Is The Concept Of The American Dream Still Alive?
What is the American Dream? The American dream is defined by the Oxford Dictionary as “the ideal by which equality of opportunity is available to any American, allowing the highest of aspirations and goals to be achieved”. Although this definition is correct, it is not as straightforward as a dictionary makes it seem to be. The American dream has no single definition due to the individuality of the people in our country of today’s society. Many people have different beliefs of what the American dream is, how America has changed, and if this dream is realistic and achievable for all.
In an article titled “The American Dream Is Dead: Here’s Where It Went” written by Adele Peters, she uses her platform to address the decline in social mobility in the unfair distribution of income in America. In this article, Peters points out the fact that many wealthy celebrities came from poor families and had to use their hard work and skill to get where they are today. It was important that she incorporated this fact into her article because those individuals embody the basic principle of what the American dream is. People such as Oprah Winfrey, Jay Z, and Ralph Lauren did not have a headstart in life to get to where they are today. Although these individuals were born into low income families and broke the cycle, that is not typically the case for many Americans in our society. In the article, Peters states that the US ranks among the lowest of all developed countries in terms of upward mobility. This means that even though it is possible to be born into a poor family and become rich later in life, it is more than likely that if you grow up poor, you will remain poor. Studies also show that individuals born into the lowest economic bracket have only at 8% chance of “making it out”. These are the individuals that do not experience the American dream although the general definition states that it is achievable for any American. Most individuals that are born into a wealthy family do not experience this amount of unfairness as they also repeat the cycle of their families and have a higher chance of having a wealthy future. Peters and many others believe the American dream is in fact dead in today’s society due to the unfairness of income, opportunity, and equality.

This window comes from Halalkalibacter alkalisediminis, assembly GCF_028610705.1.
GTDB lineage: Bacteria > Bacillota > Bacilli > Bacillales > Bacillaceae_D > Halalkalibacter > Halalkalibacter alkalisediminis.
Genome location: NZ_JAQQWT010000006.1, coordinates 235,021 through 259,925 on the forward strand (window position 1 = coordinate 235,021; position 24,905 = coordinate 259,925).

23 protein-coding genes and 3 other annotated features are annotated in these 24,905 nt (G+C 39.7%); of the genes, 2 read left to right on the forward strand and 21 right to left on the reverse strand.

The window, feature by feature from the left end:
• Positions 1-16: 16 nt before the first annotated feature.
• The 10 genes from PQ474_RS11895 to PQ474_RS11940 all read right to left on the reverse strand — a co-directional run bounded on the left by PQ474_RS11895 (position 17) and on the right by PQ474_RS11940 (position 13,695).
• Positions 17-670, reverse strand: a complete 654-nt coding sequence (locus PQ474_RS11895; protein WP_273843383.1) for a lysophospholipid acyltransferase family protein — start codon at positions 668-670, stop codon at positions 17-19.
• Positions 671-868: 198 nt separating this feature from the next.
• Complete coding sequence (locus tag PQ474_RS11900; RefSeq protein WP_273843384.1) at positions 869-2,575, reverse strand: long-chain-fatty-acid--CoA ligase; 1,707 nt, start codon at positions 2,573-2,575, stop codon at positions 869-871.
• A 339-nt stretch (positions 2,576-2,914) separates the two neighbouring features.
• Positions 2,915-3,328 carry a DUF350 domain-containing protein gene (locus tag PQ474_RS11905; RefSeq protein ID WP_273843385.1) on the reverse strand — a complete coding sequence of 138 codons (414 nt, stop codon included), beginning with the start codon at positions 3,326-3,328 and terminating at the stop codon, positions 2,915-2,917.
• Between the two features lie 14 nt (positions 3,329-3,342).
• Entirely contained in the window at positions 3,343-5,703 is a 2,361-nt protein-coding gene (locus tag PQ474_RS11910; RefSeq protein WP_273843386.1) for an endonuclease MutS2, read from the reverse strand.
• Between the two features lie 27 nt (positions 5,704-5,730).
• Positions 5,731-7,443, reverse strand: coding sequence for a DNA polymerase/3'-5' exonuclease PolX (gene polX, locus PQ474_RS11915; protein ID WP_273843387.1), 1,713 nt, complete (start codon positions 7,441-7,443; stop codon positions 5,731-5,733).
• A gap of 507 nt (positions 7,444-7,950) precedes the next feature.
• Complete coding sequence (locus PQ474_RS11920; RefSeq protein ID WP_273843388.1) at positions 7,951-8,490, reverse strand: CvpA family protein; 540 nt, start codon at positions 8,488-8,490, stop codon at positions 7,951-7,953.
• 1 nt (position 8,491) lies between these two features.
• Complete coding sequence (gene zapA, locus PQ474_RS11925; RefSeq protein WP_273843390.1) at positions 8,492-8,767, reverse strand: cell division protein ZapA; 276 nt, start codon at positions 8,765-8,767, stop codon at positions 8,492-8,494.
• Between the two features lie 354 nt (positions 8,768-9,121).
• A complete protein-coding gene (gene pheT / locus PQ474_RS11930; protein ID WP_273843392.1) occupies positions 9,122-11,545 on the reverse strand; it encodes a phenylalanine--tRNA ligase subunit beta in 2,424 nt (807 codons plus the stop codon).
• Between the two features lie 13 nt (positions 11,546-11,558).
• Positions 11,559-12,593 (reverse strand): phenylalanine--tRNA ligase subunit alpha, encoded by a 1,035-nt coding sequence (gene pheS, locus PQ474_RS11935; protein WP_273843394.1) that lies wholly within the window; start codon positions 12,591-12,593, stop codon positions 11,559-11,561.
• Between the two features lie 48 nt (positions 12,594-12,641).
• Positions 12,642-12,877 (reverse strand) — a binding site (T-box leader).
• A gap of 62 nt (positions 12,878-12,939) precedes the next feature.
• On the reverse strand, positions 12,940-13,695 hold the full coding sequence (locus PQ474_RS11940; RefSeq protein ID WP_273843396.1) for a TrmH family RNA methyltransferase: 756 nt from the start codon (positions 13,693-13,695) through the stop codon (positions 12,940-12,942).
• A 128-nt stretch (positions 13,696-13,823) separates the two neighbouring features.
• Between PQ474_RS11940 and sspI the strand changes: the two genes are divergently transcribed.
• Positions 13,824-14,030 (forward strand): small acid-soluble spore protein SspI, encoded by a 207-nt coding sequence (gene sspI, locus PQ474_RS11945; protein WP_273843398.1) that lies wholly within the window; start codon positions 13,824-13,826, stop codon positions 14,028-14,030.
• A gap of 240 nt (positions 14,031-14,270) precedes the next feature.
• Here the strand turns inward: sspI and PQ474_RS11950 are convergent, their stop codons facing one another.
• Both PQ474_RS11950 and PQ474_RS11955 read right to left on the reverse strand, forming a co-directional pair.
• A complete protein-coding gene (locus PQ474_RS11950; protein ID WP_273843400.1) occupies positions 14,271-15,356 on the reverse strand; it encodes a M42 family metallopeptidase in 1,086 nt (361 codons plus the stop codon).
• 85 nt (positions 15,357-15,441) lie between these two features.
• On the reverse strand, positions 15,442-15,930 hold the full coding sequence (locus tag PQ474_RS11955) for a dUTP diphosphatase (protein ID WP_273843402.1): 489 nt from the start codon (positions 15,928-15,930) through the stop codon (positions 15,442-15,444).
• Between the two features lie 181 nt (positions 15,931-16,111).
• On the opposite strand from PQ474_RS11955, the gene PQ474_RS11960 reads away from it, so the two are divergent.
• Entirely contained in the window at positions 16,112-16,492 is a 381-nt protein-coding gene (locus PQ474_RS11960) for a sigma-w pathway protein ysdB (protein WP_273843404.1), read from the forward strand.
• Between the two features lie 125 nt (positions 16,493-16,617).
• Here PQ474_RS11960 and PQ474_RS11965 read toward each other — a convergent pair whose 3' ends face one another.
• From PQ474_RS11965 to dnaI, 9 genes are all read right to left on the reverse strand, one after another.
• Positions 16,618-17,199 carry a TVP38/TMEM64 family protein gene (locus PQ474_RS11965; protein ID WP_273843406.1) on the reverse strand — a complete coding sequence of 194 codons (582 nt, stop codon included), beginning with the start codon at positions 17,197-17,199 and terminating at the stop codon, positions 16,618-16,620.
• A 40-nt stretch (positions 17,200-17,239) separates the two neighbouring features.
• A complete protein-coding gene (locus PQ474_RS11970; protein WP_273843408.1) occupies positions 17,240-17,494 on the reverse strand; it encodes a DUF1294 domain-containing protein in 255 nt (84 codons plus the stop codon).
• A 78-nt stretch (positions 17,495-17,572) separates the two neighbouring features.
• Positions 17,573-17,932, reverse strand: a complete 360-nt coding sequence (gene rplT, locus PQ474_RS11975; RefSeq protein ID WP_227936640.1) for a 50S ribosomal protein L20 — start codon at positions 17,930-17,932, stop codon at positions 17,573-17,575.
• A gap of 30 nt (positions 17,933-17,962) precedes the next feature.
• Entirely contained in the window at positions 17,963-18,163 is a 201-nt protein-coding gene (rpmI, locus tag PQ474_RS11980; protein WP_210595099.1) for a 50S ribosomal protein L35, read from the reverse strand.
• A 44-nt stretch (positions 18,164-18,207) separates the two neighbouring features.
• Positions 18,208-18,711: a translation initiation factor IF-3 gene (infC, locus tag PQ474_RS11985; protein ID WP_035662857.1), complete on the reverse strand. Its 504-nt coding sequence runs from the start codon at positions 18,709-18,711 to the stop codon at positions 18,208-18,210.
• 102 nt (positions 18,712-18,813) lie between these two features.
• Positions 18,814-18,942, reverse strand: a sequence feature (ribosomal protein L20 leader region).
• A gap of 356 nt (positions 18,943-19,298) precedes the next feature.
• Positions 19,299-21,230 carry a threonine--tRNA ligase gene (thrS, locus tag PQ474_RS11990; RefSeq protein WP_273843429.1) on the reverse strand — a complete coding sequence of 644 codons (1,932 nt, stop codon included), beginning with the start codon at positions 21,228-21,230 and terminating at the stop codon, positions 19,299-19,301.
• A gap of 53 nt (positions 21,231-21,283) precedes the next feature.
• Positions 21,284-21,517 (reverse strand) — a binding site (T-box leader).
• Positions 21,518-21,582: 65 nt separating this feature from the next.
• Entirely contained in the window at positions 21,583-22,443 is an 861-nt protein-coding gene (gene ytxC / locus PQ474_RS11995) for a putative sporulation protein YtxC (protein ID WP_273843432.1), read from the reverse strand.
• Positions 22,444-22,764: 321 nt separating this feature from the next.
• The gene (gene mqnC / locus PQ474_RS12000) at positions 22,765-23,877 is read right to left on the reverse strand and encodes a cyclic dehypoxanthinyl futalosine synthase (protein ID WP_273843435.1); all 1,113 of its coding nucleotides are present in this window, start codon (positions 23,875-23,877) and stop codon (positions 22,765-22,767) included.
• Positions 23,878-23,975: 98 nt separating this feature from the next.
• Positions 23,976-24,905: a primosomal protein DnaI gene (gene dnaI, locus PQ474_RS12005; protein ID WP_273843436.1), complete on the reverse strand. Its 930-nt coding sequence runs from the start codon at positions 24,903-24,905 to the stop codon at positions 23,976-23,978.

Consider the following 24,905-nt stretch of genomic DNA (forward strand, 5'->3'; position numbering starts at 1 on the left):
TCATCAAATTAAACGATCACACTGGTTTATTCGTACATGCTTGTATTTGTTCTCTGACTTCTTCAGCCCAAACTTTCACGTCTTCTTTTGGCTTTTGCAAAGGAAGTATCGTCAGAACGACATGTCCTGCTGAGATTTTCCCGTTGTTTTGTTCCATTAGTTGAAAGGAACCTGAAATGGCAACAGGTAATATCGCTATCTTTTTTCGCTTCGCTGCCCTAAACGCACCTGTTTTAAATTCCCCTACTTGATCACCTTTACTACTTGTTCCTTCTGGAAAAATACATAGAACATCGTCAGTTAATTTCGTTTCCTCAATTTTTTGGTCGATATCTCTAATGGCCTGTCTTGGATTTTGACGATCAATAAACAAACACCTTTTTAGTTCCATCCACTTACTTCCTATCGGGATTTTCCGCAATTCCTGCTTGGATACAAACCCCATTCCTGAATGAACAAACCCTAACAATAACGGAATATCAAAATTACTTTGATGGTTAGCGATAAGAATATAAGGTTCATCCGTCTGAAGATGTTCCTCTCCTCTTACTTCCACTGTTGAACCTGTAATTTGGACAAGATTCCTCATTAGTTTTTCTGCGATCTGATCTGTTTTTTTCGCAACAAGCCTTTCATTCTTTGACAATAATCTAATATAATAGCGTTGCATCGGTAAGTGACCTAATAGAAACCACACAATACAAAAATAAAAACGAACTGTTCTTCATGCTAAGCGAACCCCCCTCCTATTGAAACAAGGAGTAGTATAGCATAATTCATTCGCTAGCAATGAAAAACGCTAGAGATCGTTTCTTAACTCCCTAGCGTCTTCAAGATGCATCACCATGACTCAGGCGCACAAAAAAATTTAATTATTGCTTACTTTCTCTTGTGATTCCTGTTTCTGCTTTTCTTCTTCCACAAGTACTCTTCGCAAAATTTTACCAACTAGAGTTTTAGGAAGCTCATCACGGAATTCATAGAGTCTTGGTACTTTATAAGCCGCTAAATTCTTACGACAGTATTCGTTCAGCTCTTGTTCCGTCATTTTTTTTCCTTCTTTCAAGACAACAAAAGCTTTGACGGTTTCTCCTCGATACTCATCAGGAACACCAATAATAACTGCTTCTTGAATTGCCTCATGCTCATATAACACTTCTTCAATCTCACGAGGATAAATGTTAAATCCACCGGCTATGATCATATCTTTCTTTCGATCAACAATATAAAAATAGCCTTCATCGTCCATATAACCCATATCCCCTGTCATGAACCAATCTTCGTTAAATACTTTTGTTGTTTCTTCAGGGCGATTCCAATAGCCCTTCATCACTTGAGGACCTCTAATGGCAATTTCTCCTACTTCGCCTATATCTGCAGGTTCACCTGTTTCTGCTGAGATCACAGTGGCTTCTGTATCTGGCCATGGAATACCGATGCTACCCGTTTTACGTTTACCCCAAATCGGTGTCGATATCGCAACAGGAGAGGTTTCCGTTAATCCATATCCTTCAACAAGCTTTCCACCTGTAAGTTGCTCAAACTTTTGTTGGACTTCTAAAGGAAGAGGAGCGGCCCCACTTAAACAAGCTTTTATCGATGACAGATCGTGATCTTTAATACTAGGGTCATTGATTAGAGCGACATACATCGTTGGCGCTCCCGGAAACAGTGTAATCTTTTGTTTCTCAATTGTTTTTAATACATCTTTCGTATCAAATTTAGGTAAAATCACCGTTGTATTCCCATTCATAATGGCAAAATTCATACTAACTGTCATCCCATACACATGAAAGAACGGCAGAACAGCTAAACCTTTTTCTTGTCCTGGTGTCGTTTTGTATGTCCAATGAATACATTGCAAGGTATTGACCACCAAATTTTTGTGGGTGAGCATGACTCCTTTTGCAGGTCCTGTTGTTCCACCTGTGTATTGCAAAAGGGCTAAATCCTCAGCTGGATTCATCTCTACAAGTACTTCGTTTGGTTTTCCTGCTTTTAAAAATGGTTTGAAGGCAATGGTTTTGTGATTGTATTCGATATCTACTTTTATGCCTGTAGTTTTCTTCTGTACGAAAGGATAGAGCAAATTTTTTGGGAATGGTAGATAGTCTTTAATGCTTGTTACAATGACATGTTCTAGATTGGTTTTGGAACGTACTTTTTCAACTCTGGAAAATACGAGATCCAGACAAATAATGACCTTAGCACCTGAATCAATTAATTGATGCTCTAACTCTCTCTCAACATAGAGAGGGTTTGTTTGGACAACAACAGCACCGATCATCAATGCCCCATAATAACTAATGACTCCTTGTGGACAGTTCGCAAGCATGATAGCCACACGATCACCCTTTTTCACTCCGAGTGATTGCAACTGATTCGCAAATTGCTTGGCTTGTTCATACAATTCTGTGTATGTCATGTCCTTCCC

In an article titled “By Your Own Bootstraps” written by W. Michael Fox and Richard Alm, they come together to express their beliefs and the importance of opportunity versus equality in achieving the American dream. America is known as the land of opportunity but in more than most cases this is not true. Immigrants come from all over the world to America with hope for a successful future and a better life. Over the past years, immigrants of a lower income have not had a high or fair chance of making it out of the low-income bracket. Although it is possible to climb to the top of the income bracket, not everyone has an equal opportunity in this country. In this article, the author states that location plays a large part in one’s income. For example, people who reside in Ann Arbor, Michigan tend to have a higher income than people who reside in Northville, Michigan. Income inequality is defined by Britannica as “a significant disparity in the distribution of income between individuals, groups, populations, social classes, or countries”. This form of inequality is more than common in America and has been for hundreds of years. Not only does this inequality affect people by location, it also affects people by gender and race. This economic inequality goes against the principals of the American dream and the idea that it is achievable by any American.